Our daughter Mia began coming to hear us rehearse almost weekly since she was 3 weeks old. She stopped coming to rehearsals only due to the Covid pandemic. Now she's a busy junior in high school and comes to all my concerts.

I love playing with friends, in the middle of the sound, immersed in the music we create in the orchestra.

I'm still surprised after all these years that when I practice, I actually get better and am able to accomplish hard passages that I think are impossible!

Liz Turi, second violin

I play my grandfather's violin. He played it through high school and stopped playing when he suffered an injury in WWII that removed his left pinky.

When he heard that I had started learning violin not long after my eldest child was born, he lit up like a Christmas tree and hurried off, returning with his violin to show it to me. It had been stored under his bed for years. (You have to imagine this - my grandfather had a kind of gruff exterior with a voice like James Earl Jones. He was a farmer and an engineer, and he didn't ever rush, but moved deliberately (but boy did he love his grandkids and great grandkids and he had the best hugs). So to see him act like a kid was amazing in and of itself and I STILL tear up at the memory).

It was a beautiful red varnished violin, that had clearly been sitting unplayed for years. Its strings were slack and some were missing. The bow was a disaster. Its case was an old leather bound case barely held together and creaking. But Grandpa was so proud to show it to me. He'd always been supportive of me in my scientific efforts - and always encouraged me to play music (I played flute growing up) - but now we shared something specific that no one else in the family shared, and he was visibly excited about this (as was I!). When he passed away a few years later, I shared that there was literally only one thing that I actually wanted to the point of explicitly asking for it, and that was his violin. (Now my house is happily filled with memories from his farm).

It would be a few more years again until the violin came to me, at which point I took it to Jennifer Becker (in the Twin Cities where I lived at the time) to see if it could be restored to playing condition. It was a baroque style violin, built in 1841 in Ashburnham, MA, by Samuel Brooks. Jennifer told me that it was built oddly. It had Italian and German features from the time period, and there were braces along the sides holding the top and bottom to the sides. It has a square sound peg. (I would later learn from a now-defunct museum that featured Pioneer Valley violins that Samuel Brooks was a clockmaker who dabbled in violins but that "none of his surviving violins are at all playable".) She replaced the neck, tailpiece, chin guard, and fingerboard, keeping the original scroll. We also left the little bit of tape that has Grandpa's name on it - a remnant from when he played in high school. I chose to go this route so I could play it in modern orchestras rather than restoring it to its baroque state. Now I figure that the violin's clockmaker/tinkerer maker would approve.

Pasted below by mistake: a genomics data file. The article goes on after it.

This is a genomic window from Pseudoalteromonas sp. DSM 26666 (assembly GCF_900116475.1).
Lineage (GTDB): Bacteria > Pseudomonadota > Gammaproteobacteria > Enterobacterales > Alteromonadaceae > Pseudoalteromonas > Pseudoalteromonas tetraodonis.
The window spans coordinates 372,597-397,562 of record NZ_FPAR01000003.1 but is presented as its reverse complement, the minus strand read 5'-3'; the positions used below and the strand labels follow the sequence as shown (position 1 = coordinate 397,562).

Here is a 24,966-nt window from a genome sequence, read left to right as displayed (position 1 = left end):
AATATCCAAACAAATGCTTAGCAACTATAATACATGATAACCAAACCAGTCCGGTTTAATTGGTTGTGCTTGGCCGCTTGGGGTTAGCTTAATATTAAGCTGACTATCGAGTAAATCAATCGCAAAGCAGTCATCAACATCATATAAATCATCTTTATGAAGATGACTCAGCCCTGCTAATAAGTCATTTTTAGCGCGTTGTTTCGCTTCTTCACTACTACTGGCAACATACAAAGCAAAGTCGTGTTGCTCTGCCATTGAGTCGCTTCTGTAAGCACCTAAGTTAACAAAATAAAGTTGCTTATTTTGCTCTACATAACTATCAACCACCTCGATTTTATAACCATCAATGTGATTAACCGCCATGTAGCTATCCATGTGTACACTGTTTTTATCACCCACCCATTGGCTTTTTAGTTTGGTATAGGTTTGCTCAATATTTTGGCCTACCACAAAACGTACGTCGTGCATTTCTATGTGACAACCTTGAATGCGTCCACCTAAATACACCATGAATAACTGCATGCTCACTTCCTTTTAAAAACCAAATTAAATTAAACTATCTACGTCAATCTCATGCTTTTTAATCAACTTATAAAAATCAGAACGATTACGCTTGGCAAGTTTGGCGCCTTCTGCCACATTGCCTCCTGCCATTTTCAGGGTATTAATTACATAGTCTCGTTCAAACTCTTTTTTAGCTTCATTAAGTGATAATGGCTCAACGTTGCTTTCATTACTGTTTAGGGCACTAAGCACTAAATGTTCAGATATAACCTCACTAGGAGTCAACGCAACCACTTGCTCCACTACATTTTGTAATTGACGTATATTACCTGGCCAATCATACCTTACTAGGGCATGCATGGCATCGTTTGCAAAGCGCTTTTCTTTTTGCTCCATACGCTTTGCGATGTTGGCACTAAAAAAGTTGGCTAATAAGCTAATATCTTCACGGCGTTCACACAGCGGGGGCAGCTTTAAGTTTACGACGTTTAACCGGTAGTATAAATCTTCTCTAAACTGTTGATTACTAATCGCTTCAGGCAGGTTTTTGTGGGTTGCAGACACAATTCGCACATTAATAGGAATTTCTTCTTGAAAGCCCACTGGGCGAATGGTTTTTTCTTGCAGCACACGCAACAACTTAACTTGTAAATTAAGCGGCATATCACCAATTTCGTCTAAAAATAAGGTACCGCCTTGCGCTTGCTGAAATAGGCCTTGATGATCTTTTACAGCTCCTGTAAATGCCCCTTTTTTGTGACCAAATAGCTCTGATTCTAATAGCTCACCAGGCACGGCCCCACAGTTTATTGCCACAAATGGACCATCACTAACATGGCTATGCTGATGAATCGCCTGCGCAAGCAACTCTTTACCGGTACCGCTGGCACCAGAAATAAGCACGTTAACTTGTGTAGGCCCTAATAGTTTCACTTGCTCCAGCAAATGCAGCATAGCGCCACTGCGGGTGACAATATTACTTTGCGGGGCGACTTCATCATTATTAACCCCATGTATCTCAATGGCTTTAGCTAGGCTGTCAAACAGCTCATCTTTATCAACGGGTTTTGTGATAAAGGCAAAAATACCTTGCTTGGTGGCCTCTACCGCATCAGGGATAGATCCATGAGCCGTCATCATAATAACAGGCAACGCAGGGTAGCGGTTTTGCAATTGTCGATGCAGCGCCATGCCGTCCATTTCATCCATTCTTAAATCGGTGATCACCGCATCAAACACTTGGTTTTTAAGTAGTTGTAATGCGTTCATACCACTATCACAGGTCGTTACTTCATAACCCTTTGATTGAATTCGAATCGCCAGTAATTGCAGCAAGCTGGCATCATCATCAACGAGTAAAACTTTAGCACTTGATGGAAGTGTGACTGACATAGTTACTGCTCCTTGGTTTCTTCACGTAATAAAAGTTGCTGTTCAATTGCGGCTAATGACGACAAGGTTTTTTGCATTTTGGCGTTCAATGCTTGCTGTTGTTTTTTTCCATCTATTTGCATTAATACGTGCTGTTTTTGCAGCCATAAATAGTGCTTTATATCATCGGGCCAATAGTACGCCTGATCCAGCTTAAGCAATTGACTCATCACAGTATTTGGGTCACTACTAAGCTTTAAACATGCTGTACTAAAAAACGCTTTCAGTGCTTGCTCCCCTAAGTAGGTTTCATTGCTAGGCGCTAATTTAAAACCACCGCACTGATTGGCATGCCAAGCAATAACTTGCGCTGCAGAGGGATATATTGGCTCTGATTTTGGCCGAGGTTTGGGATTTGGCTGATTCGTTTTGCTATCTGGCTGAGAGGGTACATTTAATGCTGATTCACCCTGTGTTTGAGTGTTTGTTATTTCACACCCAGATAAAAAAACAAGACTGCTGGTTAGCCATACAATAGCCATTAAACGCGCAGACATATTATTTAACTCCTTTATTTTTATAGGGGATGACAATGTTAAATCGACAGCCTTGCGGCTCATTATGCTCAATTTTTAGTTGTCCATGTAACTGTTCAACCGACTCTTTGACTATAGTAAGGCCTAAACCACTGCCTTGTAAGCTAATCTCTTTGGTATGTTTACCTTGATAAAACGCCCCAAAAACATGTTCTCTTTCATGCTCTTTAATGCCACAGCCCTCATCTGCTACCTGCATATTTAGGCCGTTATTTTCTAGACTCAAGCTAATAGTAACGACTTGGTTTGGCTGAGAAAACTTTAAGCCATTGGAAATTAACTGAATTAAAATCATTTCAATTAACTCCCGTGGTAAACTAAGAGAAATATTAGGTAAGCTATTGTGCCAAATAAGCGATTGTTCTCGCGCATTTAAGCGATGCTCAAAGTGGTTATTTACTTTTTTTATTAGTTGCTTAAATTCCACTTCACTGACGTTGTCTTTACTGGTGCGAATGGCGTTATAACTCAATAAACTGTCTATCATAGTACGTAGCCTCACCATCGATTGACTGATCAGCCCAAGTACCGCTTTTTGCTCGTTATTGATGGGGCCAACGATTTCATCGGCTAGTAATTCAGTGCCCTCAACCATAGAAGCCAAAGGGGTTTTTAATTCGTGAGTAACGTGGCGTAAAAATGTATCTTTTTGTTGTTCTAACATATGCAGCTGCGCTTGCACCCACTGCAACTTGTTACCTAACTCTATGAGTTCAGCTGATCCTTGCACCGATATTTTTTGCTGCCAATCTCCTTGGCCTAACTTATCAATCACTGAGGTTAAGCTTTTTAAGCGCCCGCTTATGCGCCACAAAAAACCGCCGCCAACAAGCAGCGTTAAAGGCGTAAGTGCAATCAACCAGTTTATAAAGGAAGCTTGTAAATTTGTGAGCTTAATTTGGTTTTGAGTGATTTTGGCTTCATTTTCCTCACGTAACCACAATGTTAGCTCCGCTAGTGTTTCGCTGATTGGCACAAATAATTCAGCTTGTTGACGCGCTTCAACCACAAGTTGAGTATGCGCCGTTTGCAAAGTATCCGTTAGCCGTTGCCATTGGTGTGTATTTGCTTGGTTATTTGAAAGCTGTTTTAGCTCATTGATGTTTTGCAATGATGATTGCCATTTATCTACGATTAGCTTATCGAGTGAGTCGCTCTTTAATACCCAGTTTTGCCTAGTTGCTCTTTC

Lin Yu, second violin

I joined the WSO for the love of classical music, and the pleasure of making beautiful music with like-minded folks. And, the quality/level of WSO is quite high, I mean, the good musicianship of all members, not the least the conductor(s). It is much more enjoyable to play with WSO. Besides, I have learnt much while being with WSO. I joined in January 2017. Wow, 7 calendar years already flying by ... much water under the bridge, and continuing to flow . . . . I love to practice. However, often I cannot find enough time. I enjoy rehearsals because I like playing music with like-minded and well-trained musicians, as well as being among very friendly people. Performing is the harvest time to enjoy the fruit of our time-spent, labor and effort. Usually, at performance, we do our best in beautiful music making, playing without interruption and immersing ourselves in endlessly sublime of classical music.

As for me, I too love playing with the WSO, enjoy practicing and rehearsing, and get excited about performing and sharing all that we have learned about the music with you. This is my 48th season with the WSO, and I never get tired of working on this glorious music with my fellow musicians. We hope that you will join us at our concerts in experiencing our musical journey - after all, music is the universal language!

Carol Davidson